New round of talks in Belfast kicks off on Monday
Sinn Féin leader Mary Lou McDonald has said she believes an agreement can be reached after round-table five-party talks began in Belfast this week.
Talks resume after over a year of stalemate and are the result of a public outcry over the death of journalist Lyra McKee during a riot in Derry last month.
“We need agreement and all-party power-sharing institutions back in place,” McDonald said, adding: “The two governments are not spectators or referees in this process, they are co-equal guarantors of the people’s agreements and rights.”
The last DUP/Sinn Féin powersharing coalition collapsed in January 2017 when the late Martin McGuinness (Sinn Féin deputy First Minister) quit amid allegations of DUP corruption in a ‘green energy’ scheme.
The long-standing impasse at Stormont had lasted months and covered issues like the Irish language, same-sex marriage and the legacy of the conflict.
A veto mechanism used by the DUP to block political change since 2007, known as a petition of concern, is among the issues the current talks will look at.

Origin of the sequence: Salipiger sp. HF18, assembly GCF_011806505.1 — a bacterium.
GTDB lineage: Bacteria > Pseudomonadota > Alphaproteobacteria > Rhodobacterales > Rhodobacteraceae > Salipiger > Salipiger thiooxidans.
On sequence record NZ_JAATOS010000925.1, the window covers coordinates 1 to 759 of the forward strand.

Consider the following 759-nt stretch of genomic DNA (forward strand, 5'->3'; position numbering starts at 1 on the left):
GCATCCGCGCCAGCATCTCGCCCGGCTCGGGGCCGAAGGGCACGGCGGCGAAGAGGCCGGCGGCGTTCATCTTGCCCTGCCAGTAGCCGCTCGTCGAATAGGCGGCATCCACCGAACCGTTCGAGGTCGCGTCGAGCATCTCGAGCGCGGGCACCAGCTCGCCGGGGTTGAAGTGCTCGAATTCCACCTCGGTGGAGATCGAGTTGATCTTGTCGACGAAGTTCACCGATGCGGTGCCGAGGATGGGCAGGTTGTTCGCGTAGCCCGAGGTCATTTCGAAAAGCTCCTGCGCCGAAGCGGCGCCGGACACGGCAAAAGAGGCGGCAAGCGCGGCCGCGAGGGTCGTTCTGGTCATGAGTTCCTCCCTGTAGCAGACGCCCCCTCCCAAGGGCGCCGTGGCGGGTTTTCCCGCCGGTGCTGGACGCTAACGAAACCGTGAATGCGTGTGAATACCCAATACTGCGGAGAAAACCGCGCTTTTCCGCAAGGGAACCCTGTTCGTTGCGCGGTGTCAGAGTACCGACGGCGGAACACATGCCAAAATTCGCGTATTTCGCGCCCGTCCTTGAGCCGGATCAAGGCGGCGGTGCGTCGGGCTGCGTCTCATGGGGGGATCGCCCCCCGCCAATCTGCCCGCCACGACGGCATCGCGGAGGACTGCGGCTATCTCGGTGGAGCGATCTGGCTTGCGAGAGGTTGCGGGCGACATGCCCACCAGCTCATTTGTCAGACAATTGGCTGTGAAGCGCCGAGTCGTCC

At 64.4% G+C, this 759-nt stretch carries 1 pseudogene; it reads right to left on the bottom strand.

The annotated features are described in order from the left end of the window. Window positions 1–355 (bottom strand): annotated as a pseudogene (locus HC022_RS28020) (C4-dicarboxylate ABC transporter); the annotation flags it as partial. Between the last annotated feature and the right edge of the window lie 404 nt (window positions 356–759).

Sinn Féin McDonald said actions of the British government, such as their deal with the DUP, Brexit and their refusal to honour their obligations on the legacy issues of the past, had dogged the process since 2017.
She added she would be raising these issues directly with the British Prime Minister on Monday. But she added: “I believe an agreement can be reached and genuine power-sharing can be established.”
Ms McDonald said her party was ready to “do the business” and added: “The current stalemate is not acceptable and not sustainable, there are outstanding issues that need to be resolved, and we believe they can be resolved.”
Sinn Féin urged optimism as the process got underway. “We will go into these talks with hope and positivity,” McDonald said and added: “We will also go in with our eyes wide open, because we have been to his place before. Whatever happens, we’re very clear that the current political stalemate cannot continue. It’s simply unacceptable at this stage.”
In a joint statement, the Dublin and London governments said party leaders will meet at least once a week to assess progress, while the process will be reviewed by Taoiseach Leo Varadkar and British Prime Minister Theresa May at the end of the month.